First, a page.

Mutual Rescue: The BookGet Your Copy Now
By Finnegan Dowling
Driving back to Marjorie Stoneman Douglas High School in Parkland, Florida, after the shooting, Ivy was scared. Two weeks before, in the middle of teaching a class about the Holocaust, she had seen two of her beautiful, bright students killed in front of her. Four others were wounded. Ivy had been at the school for twenty years and was determined to return, to see “her kids” through this. Despite the huge size of the school, Ivy knew all of her students as if they were her own. She didn’t know how to navigate the road ahead—the school’s plans for reopening seemed haphazard at best—but she knew Luigi would be there to help. That would have to be enough.
In the period between the shooting and school reopening, life had been a whirlwind of funerals and memorial services, including a memorial run for a teacher killed in the shooting. People and organizations had flocked to help the survivors. Everywhere she looked, Ivy saw therapists, doctors, trauma groups—people who had travelled miles to assist. For Ivy, her heart heavy with her own memories, none of it looked helpful. Until she went to that memorial run and saw a group of women with beautiful, calm dogs standing to the side.
“Something clicked inside of me and I thought ‘that’s what I need’.” She went to talk to them. The women were from a group called PAWS, from Naples on the west coast of Florida. They trained service dogs for veterans. PAWS thought the dogs might be helpful. They were trained to be calm and offer support when needed, along with more complicated tasks. A group of their volunteers packed up the pups they were raising and training and drove to Parkland. Which is how Ivy found them at the memorial run, standing by to offer comfort. She bee-lined towards them.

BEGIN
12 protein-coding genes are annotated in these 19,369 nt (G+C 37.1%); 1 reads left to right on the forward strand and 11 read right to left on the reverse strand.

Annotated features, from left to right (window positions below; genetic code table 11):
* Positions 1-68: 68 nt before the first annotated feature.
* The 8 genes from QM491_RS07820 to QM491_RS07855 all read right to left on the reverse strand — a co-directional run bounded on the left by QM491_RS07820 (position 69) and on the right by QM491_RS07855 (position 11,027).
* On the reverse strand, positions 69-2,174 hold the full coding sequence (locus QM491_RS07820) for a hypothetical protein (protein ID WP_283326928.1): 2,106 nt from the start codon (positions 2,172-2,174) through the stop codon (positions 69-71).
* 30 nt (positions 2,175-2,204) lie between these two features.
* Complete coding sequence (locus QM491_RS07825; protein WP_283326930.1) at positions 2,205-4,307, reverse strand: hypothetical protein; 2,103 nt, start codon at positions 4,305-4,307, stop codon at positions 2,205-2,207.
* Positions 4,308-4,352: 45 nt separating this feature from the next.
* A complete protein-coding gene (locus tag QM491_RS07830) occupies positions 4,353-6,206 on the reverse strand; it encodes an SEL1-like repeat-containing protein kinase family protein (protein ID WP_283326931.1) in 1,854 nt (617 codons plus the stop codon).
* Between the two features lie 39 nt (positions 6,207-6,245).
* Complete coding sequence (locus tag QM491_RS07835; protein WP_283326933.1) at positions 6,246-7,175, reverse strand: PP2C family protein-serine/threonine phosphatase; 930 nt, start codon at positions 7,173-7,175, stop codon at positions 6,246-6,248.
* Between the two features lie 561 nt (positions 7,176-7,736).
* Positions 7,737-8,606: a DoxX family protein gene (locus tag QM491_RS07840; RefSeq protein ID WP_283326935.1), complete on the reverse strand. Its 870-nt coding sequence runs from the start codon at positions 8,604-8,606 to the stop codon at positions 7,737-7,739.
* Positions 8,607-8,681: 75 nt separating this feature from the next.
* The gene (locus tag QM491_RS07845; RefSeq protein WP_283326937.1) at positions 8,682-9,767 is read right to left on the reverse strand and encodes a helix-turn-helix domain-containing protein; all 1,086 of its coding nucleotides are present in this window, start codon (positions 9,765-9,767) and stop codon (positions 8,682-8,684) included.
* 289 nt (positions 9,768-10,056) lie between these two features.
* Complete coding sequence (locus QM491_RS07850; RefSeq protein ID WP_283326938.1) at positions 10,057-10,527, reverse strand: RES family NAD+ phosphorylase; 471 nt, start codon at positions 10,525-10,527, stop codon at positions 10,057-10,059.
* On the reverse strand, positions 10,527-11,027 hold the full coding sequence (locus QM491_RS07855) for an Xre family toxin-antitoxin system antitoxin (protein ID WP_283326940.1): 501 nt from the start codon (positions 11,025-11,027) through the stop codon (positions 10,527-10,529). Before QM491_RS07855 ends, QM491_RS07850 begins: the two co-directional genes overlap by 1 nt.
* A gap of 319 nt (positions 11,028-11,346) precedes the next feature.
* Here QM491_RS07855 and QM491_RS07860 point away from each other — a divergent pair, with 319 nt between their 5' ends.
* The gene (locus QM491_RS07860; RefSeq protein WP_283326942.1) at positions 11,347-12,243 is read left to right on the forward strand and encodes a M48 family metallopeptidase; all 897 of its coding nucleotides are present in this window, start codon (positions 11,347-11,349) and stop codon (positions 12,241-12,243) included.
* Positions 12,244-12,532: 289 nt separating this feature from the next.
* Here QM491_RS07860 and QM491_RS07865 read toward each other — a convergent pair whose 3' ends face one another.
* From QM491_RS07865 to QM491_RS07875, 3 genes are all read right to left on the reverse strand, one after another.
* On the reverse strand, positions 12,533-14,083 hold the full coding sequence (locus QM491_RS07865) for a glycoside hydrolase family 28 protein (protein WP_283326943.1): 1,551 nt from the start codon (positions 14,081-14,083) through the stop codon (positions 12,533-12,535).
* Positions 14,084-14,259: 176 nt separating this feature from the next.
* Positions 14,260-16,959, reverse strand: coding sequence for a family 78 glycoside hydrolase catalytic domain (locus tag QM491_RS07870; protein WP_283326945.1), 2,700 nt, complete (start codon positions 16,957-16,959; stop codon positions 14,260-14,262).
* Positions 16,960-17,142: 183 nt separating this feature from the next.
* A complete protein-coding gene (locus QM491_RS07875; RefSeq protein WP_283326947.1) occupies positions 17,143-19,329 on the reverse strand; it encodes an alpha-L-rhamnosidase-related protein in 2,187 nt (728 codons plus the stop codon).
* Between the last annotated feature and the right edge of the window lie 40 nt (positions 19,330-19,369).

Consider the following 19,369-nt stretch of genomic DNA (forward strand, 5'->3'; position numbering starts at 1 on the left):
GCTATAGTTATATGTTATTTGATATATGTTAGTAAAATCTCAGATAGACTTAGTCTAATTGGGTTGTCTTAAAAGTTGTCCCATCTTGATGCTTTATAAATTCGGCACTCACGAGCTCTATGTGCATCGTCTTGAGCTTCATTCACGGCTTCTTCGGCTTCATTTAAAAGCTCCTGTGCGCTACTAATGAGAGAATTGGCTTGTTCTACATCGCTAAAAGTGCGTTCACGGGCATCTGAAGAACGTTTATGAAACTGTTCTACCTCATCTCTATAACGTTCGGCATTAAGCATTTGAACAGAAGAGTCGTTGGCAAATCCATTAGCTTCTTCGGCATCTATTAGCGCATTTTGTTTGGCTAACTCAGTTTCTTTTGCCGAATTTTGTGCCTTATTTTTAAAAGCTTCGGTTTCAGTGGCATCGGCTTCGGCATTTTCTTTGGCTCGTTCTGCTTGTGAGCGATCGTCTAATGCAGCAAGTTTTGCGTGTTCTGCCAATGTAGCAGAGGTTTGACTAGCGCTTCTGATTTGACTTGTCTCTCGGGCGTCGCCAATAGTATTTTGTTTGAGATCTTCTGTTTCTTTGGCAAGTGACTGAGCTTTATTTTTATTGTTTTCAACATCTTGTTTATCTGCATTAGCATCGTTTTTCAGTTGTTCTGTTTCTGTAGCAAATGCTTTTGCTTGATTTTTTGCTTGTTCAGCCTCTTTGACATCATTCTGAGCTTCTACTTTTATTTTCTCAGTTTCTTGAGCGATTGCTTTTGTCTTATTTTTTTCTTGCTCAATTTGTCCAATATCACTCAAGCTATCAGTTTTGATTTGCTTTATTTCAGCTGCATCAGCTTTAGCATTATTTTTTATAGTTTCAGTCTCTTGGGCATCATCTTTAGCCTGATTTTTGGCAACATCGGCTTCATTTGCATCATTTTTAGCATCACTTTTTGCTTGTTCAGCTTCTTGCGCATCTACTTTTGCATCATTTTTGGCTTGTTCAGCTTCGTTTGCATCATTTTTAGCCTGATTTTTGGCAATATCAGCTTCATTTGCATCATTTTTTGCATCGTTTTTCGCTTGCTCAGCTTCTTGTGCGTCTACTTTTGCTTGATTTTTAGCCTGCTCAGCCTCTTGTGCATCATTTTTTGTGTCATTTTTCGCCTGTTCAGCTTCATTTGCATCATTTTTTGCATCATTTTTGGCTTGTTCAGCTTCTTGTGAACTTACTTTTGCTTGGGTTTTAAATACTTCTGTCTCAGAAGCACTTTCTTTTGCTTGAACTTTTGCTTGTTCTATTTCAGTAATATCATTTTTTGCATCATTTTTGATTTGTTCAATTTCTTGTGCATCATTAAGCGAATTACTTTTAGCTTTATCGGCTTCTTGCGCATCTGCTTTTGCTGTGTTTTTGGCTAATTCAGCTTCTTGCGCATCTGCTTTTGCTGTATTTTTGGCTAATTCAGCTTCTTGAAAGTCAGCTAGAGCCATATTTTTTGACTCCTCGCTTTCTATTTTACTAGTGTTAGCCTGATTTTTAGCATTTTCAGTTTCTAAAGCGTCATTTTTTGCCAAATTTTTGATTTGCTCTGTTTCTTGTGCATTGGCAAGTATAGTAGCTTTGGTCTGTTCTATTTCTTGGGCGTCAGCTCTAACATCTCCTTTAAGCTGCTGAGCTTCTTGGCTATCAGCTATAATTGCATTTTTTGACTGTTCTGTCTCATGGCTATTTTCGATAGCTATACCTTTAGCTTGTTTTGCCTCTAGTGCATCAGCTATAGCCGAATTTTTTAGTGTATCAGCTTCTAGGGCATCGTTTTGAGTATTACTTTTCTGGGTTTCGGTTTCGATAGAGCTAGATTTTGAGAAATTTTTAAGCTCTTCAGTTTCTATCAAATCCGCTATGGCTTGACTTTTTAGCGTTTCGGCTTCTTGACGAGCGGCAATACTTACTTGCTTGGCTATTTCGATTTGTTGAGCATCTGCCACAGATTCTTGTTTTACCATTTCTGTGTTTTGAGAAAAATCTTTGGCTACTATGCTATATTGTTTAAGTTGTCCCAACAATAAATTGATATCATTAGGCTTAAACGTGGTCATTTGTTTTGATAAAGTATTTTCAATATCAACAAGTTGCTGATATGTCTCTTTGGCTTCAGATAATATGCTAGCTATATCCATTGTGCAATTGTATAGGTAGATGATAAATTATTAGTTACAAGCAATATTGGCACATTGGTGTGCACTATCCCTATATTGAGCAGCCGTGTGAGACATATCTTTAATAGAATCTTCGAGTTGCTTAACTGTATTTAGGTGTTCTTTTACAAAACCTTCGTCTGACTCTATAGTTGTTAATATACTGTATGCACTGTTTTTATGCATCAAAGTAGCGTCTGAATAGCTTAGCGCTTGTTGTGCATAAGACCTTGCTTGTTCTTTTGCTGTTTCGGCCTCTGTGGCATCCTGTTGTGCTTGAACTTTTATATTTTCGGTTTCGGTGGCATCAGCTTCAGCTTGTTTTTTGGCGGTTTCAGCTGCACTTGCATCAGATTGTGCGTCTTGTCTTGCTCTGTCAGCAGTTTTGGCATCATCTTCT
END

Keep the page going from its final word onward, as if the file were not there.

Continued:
Among them was Luigi, a fluffy golden retriever with a big personality and an intuition for knowing who was hurting. He was being trained for a wounded Navy SEAL. But Ivy knew he was the one who could help her beloved students find their bearings in a world turned upside down as they navigated the campus in the aftermath.
Geri, Luigi’s handler, understood immediately. When the reopening of the school was scheduled, Luigi would be there for Ivy and her students. That terrifying day, as Ivy drove back to the school to resume teaching, that was her kernel of hope: Luigi will be there.
Right from the get-go, Luigi knew what to do. The students gravitated to him. In between classes, Ivy and Luigi would stand in the hall and everyone would stop for a hug or a pat. There were therapy animals all over the school—in the library, in the campus courtyards—but Luigi was different. “For some students the only thing that brought them back to class was knowing Luigi would be there,” she remembers. Even students from other classes depended on him. “We were always starting class late because kids would come to see him before going to their own classes.”